Railroad Crossings Rule Aims to Reduce Risk of Maine Trucking Accidents

A new federal rule meant to help to reduce the number of accidents at railroad crossings will have some unintended consequences for truck drivers, says the Owner Operator Independent Drivers Association (OOIDA).
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According to Land Line, officials with the Pipeline and Hazardous Materials Safety Administration (PHMSA) and with the Federal Motor Carrier Safety Administration (FMCSA)sare set to issue a final rule that prohibits a truck hauling hazardous and dangerous materials from driving “onto a highway-rail grade crossing without having sufficient space to drive completely through the crossing without stopping.”

Our Bangor accident lawyers understand that there are close to 20,000 grade crossings in the U. . where the clearance space after a railroad crossing is less than 100 feet and sometimes can be even less than the length of a tractor-trailer. The concern here is that truckers won’t be able to cross the road legally at any of these areas. In some cases, truckers say that it’s virtually impossible to get across the railroad tracks without violating the traffic control device that’s located on the other side.

While officials are not backing down from this rule, they’re trying to offer help. Officials with both the PHMSA and the FMCSA are asking truckers to use the new Rail Crossing Locator app that allows them to look over railroad crossing locations and get specific details about virtually every crossing.

The truth of the matter here is that railroad crossings are dangerous, for both truck and car drivers. What’s important to remember trying to outrace a train at a railroad crossing is a lose/lose proposition.

Gates and lights help both motor vehicle and train traffic to coexist safely. Unfortunately, there are hundreds of crossings across the country without these safety features. Even when you’re not “on” the tracks, it’s important that you remember that trains can overhang on the tracks about three feet in both directions, making it dangerous for travelers in the area who may think they’re not in the way.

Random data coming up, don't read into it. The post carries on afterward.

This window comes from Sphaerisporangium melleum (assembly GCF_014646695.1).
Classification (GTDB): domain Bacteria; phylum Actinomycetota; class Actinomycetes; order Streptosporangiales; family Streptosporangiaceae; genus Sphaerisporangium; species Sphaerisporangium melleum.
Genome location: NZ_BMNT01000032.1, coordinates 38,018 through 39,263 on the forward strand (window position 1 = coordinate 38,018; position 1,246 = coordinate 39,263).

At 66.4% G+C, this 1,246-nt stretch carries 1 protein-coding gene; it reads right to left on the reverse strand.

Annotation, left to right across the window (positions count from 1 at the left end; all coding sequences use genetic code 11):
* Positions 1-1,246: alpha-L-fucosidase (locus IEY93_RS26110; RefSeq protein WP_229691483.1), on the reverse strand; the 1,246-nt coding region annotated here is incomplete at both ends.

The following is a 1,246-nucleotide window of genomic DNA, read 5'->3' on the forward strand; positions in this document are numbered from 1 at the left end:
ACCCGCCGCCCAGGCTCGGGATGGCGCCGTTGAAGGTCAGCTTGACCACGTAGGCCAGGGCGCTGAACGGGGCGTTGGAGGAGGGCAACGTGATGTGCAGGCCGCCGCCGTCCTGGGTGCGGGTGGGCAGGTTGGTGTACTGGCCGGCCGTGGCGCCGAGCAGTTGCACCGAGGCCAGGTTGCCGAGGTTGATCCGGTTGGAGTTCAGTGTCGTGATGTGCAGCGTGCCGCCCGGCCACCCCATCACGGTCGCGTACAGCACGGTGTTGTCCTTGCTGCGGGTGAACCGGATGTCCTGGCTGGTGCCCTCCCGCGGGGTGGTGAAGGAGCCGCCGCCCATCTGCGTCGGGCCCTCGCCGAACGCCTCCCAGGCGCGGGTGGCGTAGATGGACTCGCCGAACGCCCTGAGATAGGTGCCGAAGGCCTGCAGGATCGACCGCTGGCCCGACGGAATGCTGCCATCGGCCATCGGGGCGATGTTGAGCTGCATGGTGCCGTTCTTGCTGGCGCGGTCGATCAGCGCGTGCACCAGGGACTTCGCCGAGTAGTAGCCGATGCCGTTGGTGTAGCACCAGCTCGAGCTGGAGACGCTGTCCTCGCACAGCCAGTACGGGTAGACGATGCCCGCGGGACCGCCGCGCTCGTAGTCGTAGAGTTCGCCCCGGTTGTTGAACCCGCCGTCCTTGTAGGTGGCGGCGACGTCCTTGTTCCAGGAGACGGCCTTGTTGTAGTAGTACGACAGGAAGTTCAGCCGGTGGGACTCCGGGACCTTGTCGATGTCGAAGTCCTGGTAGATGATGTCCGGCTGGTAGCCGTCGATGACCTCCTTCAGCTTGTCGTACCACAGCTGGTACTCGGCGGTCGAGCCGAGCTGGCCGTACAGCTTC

In the event of an accident risk, it can take a while for the train to stop — being unable to avoid the accident. Once the driver of the train hits the brakes, the train will still travel hundreds of feet before air pressure is applied to the brakes on all the cars of a train and they fully take hold — and eventually bring the train to a stop.

In the last 10 years, there have been more than 30,000 railroad crossing collisions resulting in more than 3,600 deaths.

Most importantly, you should always assume that there is a train on every track at all times, even tracks that are rarely used. If there is a stop sign at the crossing, stop! If there is a yield sign or electronic signals, slow and make sure that no trains are approaching, according to Maine Operation Lifesaver. It’s a move that could wind up saving lives.

Contact the experienced injury lawyers at Peter Thompson & Associates if you or your child has been injured in an accident. Call 1-800-804-2004 for a free consultation to speak to an attorney about your case.

More Blog Entries:

Truck Accident at Maine Railroad Cross a Reminder of Risks, Maine Injury Lawyer Blog, October 1, 2013

Drowsy Driving Causes Teen Rollover Accident on Snows Cove, Maine Injury Lawyer Blog, September 20, 2013